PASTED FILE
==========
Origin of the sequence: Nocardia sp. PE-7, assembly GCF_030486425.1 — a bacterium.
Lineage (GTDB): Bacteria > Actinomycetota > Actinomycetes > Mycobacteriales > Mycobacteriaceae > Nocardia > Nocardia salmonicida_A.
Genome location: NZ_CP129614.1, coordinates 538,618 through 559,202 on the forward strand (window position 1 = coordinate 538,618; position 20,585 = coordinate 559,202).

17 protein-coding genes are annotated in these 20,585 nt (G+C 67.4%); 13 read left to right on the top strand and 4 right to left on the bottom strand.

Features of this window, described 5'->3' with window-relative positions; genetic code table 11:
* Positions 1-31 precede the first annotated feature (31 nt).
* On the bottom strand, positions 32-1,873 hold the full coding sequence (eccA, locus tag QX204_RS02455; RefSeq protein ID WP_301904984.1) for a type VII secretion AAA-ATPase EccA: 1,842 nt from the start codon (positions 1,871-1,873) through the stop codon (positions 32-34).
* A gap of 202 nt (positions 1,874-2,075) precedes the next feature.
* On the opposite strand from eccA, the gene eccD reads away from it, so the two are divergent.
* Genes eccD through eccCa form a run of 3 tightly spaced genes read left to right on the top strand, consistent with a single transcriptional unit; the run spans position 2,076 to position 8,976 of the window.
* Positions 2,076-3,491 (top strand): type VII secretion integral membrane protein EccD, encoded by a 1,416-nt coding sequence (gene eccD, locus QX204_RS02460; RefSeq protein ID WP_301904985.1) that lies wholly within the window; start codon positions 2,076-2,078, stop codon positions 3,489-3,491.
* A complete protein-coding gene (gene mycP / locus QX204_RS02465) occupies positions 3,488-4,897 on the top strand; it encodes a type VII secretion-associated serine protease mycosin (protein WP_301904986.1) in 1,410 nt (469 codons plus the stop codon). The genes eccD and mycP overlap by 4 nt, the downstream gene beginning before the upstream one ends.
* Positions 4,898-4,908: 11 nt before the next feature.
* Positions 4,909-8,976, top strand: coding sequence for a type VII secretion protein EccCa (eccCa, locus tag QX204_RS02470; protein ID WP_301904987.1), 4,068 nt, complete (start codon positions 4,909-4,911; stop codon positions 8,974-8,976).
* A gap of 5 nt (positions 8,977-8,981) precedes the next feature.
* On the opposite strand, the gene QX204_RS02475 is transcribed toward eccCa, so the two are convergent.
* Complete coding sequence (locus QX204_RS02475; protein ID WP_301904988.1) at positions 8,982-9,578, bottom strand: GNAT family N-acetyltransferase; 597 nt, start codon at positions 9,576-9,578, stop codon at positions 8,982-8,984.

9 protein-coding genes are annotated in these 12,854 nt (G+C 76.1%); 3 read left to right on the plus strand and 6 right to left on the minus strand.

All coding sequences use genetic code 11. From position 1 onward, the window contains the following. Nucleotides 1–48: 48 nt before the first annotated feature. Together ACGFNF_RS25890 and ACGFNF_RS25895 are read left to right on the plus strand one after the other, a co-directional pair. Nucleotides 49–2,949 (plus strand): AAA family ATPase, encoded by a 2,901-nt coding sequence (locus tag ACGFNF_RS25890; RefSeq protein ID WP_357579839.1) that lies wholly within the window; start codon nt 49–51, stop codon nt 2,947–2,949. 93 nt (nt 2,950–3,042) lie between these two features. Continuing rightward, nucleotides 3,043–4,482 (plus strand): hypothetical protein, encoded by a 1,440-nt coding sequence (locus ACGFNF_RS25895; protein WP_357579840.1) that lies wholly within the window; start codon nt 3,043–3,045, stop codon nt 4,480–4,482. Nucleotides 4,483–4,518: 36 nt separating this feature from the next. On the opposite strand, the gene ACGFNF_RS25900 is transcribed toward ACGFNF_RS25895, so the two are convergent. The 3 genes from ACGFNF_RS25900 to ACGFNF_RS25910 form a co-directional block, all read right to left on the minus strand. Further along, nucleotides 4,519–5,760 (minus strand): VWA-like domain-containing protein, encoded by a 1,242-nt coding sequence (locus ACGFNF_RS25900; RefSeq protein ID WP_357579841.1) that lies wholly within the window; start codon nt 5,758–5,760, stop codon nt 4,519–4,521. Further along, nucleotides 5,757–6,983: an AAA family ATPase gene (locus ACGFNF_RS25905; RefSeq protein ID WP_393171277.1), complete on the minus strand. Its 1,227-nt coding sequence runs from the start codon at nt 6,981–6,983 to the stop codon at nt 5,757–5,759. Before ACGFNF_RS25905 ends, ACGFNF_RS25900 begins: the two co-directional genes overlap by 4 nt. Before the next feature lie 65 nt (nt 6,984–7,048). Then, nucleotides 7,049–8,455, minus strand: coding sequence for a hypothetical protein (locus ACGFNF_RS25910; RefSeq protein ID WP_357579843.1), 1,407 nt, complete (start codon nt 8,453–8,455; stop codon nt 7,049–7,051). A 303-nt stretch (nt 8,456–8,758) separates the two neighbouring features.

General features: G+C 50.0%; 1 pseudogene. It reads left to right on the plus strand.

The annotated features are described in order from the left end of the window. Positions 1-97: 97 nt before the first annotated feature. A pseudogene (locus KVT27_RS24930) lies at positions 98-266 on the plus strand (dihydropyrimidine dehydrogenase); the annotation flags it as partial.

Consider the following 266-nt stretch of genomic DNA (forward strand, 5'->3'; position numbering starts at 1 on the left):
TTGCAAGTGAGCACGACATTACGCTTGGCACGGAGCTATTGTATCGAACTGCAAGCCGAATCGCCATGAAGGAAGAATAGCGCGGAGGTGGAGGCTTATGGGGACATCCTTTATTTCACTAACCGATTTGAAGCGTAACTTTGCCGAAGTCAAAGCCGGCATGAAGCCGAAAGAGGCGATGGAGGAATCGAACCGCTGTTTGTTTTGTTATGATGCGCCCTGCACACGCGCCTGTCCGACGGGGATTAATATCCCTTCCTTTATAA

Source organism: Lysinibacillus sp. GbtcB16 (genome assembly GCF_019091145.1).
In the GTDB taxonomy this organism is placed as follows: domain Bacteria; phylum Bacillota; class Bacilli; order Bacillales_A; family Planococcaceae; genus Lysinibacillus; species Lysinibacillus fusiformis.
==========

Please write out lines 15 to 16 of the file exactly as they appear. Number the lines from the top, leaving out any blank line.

* A gap of 5 nt (positions 8,977-8,981) precedes the next feature.
* On the opposite strand, the gene QX204_RS02475 is transcribed toward eccCa, so the two are convergent.